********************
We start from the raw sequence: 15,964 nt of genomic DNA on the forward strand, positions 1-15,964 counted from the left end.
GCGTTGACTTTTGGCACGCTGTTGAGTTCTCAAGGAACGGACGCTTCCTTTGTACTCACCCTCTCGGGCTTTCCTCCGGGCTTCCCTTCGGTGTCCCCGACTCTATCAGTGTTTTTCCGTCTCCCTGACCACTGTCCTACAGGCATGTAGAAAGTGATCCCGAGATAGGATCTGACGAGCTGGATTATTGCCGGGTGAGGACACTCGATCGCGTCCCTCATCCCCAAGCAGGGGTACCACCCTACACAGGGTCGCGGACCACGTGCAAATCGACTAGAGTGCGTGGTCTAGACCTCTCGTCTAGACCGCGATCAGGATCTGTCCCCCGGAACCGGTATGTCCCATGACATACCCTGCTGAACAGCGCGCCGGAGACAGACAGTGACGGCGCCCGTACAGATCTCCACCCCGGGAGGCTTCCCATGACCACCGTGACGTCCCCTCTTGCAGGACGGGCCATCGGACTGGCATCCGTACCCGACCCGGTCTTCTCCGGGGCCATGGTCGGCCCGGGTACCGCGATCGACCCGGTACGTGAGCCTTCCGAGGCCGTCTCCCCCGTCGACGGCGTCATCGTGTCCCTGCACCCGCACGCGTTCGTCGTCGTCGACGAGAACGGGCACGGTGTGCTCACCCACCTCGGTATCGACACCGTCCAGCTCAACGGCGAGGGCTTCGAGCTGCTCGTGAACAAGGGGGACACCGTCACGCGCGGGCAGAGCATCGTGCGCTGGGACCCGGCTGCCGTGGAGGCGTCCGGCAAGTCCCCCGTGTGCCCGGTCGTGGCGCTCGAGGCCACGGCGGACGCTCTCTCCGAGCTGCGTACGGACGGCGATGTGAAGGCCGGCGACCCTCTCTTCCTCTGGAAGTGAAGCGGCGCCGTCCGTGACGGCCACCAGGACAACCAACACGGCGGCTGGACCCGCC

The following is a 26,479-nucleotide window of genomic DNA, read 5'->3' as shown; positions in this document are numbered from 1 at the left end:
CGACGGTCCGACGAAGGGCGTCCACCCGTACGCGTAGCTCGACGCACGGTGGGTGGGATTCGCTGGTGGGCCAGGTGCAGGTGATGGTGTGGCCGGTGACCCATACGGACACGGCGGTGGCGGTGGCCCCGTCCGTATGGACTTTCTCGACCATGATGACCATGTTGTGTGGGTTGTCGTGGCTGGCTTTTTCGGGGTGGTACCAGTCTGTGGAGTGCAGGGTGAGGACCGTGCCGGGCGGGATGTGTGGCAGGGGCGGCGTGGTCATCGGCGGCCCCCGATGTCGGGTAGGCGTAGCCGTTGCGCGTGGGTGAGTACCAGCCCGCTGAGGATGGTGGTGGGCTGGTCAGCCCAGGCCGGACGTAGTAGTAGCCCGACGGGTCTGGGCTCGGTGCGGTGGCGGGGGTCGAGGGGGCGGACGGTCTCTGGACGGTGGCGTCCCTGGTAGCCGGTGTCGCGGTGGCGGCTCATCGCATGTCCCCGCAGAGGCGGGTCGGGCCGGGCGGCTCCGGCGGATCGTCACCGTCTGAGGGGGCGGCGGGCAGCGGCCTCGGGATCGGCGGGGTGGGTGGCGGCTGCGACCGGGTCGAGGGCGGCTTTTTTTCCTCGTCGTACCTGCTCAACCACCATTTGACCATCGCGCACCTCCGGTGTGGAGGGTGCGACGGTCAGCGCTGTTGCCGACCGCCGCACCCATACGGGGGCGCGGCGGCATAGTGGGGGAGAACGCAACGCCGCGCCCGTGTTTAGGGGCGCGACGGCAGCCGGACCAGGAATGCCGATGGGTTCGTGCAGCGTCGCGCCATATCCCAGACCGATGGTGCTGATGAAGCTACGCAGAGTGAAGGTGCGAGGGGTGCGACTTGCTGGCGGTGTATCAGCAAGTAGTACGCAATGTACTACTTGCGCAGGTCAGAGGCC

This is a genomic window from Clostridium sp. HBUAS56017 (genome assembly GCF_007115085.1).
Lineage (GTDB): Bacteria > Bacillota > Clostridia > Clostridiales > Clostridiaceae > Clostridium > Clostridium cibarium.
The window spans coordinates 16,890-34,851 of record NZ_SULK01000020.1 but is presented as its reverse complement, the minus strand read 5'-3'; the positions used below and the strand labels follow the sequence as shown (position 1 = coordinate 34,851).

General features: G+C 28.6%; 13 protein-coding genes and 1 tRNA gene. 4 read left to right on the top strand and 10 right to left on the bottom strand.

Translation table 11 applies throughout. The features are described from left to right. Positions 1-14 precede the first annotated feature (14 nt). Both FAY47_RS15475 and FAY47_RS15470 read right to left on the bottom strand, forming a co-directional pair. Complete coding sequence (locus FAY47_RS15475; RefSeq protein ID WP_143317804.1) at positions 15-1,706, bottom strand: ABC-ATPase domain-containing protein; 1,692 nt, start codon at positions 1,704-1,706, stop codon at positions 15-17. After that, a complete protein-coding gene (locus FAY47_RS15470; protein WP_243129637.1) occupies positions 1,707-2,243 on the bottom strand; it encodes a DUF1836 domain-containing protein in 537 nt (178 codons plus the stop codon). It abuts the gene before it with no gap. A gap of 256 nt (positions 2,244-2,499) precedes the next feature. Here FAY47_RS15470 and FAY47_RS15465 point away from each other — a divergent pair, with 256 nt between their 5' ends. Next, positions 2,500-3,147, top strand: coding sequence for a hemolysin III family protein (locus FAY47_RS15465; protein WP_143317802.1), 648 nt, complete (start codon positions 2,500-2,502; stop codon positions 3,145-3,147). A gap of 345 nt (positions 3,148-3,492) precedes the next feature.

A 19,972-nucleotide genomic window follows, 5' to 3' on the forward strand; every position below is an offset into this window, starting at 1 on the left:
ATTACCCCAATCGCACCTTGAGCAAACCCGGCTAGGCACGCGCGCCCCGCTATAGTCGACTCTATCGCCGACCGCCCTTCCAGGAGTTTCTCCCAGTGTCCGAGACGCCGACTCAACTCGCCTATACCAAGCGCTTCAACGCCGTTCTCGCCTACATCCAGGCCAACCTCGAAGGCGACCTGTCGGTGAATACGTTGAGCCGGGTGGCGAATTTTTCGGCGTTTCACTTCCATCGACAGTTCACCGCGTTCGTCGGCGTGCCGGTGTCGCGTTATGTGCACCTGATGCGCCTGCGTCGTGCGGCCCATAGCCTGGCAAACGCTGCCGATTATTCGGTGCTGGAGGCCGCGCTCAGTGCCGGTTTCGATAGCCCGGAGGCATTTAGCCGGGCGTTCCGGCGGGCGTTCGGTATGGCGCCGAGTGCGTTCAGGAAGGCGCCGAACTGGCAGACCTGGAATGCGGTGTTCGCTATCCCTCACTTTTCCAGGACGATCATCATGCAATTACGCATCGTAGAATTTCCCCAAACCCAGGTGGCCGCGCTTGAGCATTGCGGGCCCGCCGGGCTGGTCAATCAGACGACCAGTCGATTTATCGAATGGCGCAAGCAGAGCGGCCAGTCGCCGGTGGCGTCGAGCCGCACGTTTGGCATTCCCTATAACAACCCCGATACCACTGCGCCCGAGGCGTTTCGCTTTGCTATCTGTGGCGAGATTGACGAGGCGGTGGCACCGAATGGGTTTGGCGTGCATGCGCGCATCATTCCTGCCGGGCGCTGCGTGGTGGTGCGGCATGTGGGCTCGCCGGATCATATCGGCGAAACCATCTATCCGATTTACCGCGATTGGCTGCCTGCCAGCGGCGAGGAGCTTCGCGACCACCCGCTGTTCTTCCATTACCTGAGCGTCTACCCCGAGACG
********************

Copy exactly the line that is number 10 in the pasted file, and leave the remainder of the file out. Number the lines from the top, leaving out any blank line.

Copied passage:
A 19,972-nucleotide genomic window follows, 5' to 3' on the forward strand; every position below is an offset into this window, starting at 1 on the left: